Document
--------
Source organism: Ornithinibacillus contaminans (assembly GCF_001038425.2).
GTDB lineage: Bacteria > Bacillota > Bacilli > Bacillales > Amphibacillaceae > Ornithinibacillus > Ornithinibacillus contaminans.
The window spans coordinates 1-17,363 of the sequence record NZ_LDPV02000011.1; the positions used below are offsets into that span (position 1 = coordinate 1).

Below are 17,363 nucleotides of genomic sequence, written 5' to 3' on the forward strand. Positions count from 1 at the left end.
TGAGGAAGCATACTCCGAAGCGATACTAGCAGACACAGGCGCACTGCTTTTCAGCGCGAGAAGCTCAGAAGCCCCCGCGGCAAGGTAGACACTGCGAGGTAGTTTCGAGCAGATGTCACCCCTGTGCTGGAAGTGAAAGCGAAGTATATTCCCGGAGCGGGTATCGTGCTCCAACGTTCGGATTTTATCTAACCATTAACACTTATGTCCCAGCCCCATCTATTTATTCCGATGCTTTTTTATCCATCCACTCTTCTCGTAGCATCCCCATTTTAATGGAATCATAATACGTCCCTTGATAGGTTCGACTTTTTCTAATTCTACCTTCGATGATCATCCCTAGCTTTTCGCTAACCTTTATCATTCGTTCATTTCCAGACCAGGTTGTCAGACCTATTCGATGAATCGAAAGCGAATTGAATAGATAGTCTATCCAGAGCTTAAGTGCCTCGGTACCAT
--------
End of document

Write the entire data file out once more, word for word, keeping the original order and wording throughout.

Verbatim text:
Source organism: Ornithinibacillus contaminans (assembly GCF_001038425.2).
GTDB lineage: Bacteria > Bacillota > Bacilli > Bacillales > Amphibacillaceae > Ornithinibacillus > Ornithinibacillus contaminans.
The window spans coordinates 1-17,363 of the sequence record NZ_LDPV02000011.1; the positions used below are offsets into that span (position 1 = coordinate 1).

Below are 17,363 nucleotides of genomic sequence, written 5' to 3' on the forward strand. Positions count from 1 at the left end.
TGAGGAAGCATACTCCGAAGCGATACTAGCAGACACAGGCGCACTGCTTTTCAGCGCGAGAAGCTCAGAAGCCCCCGCGGCAAGGTAGACACTGCGAGGTAGTTTCGAGCAGATGTCACCCCTGTGCTGGAAGTGAAAGCGAAGTATATTCCCGGAGCGGGTATCGTGCTCCAACGTTCGGATTTTATCTAACCATTAACACTTATGTCCCAGCCCCATCTATTTATTCCGATGCTTTTTTATCCATCCACTCTTCTCGTAGCATCCCCATTTTAATGGAATCATAATACGTCCCTTGATAGGTTCGACTTTTTCTAATTCTACCTTCGATGATCATCCCTAGCTTTTCGCTAACCTTTATCATTCGTTCATTTCCAGACCAGGTTGTCAGACCTATTCGATGAATCGAAAGCGAATTGAATAGATAGTCTATCCAGAGCTTAAGTGCCTCGGTACCAT